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Re: Re: Re: How Does Buddhism View The Creation Of Life And Life After Death

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Posted by Glenn on December 14, 2000 04:37:08 UTC

Whether we born into any living beings depends on our Karma hidden in the Life itself and it depends in the Life-condition of being we bring.

One of the prime concerns of Buddhism is our life-state, a condition which, at any given moment, can range from joy to suffering. One's life-state is always seen as an interaction between external conditions and inner tendencies; the same conditions (the same workplace, for example) experienced by one person as unremitting misery may be a source of exhilarating challenge and satisfaction to another. Strengthening our inner state of life so that we are able to resist and even transform the most difficult and negative conditions into something positive is the purpose of Buddhist practice.

Based on his reading of the Lotus Sutra, the sixth-century Chinese Buddhist scholar, T'ien-t'ai, classified human experience into ten states or "worlds." Nichiren adopted and elaborated upon the teaching of the Ten Worlds, by emphasizing the inner, subjective nature of each world: "As to the question of where exactly Hell and the Buddha exist, one sutra reads that Hell exists underground and another sutra says that the Buddha is in the west. However, closer examination reveals that both exist in our five-foot body." (Major Writings of Nichiren Daishonin, Vol. 1, page 271.)

What then are the Ten Worlds? Ordered from the least to the most desirable, they are: Hell--a condition of despair in which one is completely overwhelmed by suffering; Hunger--a deluded state dominated by desires that can never be satisfied; Animality--an instinctual state of fearing the strong and bullying the weak; Anger--a state characterized by an unrestrained competitive urge or ego to surpass and dominate others, often with a pretense of being good and wise. These four states are referred to as the "Four Evil Paths" because of the negative, harmful results of actions based on these life-states.

Continuing, Humanity is a tranquil state marked by an ability to reason and make calm judgments. While fundamental to our identity as humans, this state is a fragile one that can yield to one of the lower states when confronted with negative conditions. Rapture is a state of joy typically experienced when desire is fulfilled or suffering escaped, and is also vulnerable to external conditions. The worlds thus far are sometimes grouped together as the "Six Lower Worlds." These states are all essentially reactions to changing external conditions in which we experience a lack of real freedom and autonomy.

What Buddhism refers to as the "Four Noble States" represent the effort to live with integrity, inner freedom and compassion. The world of Learning describes a condition of aspiration for self-improvement and enlightenment. Realization indicates a state in which one has insight into the true nature of phenomena. Together, these are sometimes referred to as the "Two Vehicles"; those manifesting these states are partially enlightened and free from some deluded desires. But these worlds can be very self-absorbed. In many Buddhist texts we find the Buddha admonishing the people of the Two Vehicles for their arrogance, selfishness and complacency.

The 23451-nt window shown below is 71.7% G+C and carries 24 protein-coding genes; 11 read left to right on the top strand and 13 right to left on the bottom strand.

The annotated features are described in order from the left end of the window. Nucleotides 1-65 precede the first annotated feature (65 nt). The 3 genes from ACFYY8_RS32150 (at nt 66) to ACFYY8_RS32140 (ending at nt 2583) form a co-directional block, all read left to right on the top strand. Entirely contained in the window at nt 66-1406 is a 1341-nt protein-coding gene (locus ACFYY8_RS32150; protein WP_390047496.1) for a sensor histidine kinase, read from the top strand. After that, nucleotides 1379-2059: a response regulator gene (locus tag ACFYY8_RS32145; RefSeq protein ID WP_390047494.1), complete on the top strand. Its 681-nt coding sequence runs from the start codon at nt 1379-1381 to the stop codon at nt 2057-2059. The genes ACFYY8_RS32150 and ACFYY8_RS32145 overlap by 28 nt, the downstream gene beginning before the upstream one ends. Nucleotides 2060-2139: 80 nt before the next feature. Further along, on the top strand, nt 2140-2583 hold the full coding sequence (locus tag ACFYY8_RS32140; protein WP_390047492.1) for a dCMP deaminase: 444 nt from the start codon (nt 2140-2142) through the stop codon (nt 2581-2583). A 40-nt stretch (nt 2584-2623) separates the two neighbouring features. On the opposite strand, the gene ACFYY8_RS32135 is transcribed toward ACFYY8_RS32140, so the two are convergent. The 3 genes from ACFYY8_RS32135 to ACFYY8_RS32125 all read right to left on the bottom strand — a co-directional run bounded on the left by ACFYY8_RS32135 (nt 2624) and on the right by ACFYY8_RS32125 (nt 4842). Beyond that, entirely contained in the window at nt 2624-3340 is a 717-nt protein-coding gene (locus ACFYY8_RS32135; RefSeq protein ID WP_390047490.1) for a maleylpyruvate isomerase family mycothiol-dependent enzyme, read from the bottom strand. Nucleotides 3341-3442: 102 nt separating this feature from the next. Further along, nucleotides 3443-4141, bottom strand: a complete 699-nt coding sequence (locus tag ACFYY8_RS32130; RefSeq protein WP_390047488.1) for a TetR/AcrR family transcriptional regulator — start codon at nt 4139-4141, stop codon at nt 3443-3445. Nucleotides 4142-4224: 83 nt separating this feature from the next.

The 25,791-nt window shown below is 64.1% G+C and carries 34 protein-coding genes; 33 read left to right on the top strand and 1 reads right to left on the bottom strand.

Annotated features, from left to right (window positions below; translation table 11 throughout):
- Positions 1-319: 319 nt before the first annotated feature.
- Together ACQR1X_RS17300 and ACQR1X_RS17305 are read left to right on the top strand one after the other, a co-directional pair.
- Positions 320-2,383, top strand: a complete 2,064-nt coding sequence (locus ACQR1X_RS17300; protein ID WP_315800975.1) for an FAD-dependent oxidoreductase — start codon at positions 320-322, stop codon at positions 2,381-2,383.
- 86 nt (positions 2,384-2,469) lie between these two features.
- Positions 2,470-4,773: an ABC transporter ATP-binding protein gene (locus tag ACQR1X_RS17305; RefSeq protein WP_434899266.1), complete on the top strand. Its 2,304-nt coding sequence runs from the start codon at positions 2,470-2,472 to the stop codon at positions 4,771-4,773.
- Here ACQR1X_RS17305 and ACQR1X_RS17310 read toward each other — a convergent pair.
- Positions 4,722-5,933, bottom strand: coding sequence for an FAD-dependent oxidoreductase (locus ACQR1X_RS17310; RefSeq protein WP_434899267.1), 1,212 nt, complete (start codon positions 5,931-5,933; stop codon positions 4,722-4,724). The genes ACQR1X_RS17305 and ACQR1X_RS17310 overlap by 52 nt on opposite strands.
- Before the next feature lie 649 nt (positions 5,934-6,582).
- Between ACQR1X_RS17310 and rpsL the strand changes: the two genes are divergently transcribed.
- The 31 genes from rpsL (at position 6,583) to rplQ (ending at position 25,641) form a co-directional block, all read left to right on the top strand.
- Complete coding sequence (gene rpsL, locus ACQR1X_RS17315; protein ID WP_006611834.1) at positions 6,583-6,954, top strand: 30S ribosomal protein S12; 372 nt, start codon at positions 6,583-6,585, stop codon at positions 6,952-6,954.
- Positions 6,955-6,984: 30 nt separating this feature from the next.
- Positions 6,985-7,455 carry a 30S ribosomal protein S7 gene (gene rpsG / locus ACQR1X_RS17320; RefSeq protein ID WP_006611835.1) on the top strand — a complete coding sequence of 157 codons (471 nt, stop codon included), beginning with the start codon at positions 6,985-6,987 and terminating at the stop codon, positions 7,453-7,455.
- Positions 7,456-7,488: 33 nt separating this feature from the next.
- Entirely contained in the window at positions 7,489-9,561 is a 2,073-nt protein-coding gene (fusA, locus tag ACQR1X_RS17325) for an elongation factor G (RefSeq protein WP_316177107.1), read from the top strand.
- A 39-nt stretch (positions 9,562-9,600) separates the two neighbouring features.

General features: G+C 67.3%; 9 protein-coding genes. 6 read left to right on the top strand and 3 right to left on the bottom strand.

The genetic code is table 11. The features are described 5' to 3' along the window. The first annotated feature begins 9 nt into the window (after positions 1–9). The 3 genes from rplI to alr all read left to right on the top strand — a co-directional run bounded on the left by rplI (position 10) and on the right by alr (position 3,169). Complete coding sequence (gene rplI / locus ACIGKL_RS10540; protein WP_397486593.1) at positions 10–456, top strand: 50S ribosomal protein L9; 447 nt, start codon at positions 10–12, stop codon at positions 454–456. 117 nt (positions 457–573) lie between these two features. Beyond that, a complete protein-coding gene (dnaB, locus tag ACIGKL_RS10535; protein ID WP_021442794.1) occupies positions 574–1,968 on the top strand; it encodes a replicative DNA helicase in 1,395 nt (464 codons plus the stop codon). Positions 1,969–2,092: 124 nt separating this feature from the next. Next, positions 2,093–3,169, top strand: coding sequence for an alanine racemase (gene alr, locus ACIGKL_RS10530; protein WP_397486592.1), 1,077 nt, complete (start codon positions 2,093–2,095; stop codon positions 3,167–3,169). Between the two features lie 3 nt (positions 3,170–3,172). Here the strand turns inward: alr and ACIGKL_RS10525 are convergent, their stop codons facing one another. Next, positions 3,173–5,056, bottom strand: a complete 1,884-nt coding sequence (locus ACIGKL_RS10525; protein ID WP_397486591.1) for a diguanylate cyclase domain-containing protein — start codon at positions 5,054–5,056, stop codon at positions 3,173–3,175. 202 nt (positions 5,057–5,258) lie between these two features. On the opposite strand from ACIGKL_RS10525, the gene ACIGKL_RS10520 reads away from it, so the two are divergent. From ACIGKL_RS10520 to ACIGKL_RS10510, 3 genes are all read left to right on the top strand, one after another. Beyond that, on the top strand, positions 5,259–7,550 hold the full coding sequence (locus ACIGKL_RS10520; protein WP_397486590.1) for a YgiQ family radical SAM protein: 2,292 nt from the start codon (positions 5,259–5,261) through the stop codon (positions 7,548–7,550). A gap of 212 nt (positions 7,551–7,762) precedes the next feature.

The world of Bodhisattva is a state full of compassion in which we overcome the selfish ego and work tirelessly for the welfare of others. Mahayana Buddhism in particular sees the Bodhisattva state as ideal human behavior. Buddhahood is a state of boundless wisdom, compassion and freedom, in which one is able to savor a sense of unity with the fundamental life-force of the cosmos. For someone in the state of Buddhahood, everything--including the inevitable trials of illness, aging and death--can be experienced as an opportunity for joy and fulfillment. The inner life-state of Buddhahood makes itself visible through altruistic commitment and actions enacted in the world of Bodhisattva.

This brings us to a key aspect of Nichiren's understanding of the Ten Worlds: Each world contains within it the other nine. As he expresses it: "Even a heartless villain loves his wife and children. He too has a portion of the Bodhisattva world within him." (Major Writings of Nichiren Daishonin, Vol. I. pp. 53.) Thus, the potential for enlightened wisdom and action represented by the world of Buddhahood continues to exist even within a person whose life is dominated by the lower life-states of Hell, Hunger or Animality.

The reverse is also true. The life-state of Buddhahood is not separate or discontinuous from the other nine worlds. Rather, the wisdom, vitality and courage of Buddhahood can infuse and transform the manner in which a tendency toward, for example, Anger, functions in a person's life. When Anger is directed by the compassion of the worlds of Buddhahood and Bodhisattva, it can be a vital force in challenging injustice and transforming human society.

The purpose of Buddhist practice--for Nichiren Buddhists this includes the recitation of the mantra Nam-myoho-renge-kyo--is to bring forth the life-state of Buddhahood which can illuminate our lives and the lives of others and enable us to generate lasting value as we live out our lives in the Ten Worlds.

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